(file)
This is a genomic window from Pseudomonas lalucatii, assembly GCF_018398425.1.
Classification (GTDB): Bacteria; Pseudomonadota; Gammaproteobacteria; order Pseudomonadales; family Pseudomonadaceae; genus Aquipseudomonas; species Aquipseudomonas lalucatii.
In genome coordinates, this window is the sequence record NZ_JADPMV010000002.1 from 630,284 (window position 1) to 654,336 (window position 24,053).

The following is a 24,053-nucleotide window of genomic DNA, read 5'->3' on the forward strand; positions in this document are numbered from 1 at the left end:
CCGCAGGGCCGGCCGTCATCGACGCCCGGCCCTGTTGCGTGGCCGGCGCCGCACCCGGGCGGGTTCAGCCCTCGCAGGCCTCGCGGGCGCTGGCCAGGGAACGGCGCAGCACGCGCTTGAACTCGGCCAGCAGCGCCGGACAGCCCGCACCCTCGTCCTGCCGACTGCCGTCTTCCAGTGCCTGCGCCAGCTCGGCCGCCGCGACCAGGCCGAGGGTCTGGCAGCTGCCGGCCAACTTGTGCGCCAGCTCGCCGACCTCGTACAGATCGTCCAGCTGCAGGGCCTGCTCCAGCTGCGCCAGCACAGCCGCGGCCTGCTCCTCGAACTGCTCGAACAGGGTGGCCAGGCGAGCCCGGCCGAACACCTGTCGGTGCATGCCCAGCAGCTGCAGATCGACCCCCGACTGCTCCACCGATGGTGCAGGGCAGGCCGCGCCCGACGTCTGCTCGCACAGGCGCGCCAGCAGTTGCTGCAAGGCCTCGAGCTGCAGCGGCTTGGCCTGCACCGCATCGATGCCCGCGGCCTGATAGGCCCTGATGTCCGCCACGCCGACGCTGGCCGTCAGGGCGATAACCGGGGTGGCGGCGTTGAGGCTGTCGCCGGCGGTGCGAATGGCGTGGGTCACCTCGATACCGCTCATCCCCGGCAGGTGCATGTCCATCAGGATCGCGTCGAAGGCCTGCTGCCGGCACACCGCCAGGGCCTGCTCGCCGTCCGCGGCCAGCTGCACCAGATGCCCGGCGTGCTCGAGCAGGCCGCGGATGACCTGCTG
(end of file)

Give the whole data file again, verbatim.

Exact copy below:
This is a genomic window from Pseudomonas lalucatii, assembly GCF_018398425.1.
Classification (GTDB): Bacteria; Pseudomonadota; Gammaproteobacteria; order Pseudomonadales; family Pseudomonadaceae; genus Aquipseudomonas; species Aquipseudomonas lalucatii.
In genome coordinates, this window is the sequence record NZ_JADPMV010000002.1 from 630,284 (window position 1) to 654,336 (window position 24,053).

The following is a 24,053-nucleotide window of genomic DNA, read 5'->3' on the forward strand; positions in this document are numbered from 1 at the left end:
CCGCAGGGCCGGCCGTCATCGACGCCCGGCCCTGTTGCGTGGCCGGCGCCGCACCCGGGCGGGTTCAGCCCTCGCAGGCCTCGCGGGCGCTGGCCAGGGAACGGCGCAGCACGCGCTTGAACTCGGCCAGCAGCGCCGGACAGCCCGCACCCTCGTCCTGCCGACTGCCGTCTTCCAGTGCCTGCGCCAGCTCGGCCGCCGCGACCAGGCCGAGGGTCTGGCAGCTGCCGGCCAACTTGTGCGCCAGCTCGCCGACCTCGTACAGATCGTCCAGCTGCAGGGCCTGCTCCAGCTGCGCCAGCACAGCCGCGGCCTGCTCCTCGAACTGCTCGAACAGGGTGGCCAGGCGAGCCCGGCCGAACACCTGTCGGTGCATGCCCAGCAGCTGCAGATCGACCCCCGACTGCTCCACCGATGGTGCAGGGCAGGCCGCGCCCGACGTCTGCTCGCACAGGCGCGCCAGCAGTTGCTGCAAGGCCTCGAGCTGCAGCGGCTTGGCCTGCACCGCATCGATGCCCGCGGCCTGATAGGCCCTGATGTCCGCCACGCCGACGCTGGCCGTCAGGGCGATAACCGGGGTGGCGGCGTTGAGGCTGTCGCCGGCGGTGCGAATGGCGTGGGTCACCTCGATACCGCTCATCCCCGGCAGGTGCATGTCCATCAGGATCGCGTCGAAGGCCTGCTGCCGGCACACCGCCAGGGCCTGCTCGCCGTCCGCGGCCAGCTGCACCAGATGCCCGGCGTGCTCGAGCAGGCCGCGGATGACCTGCTG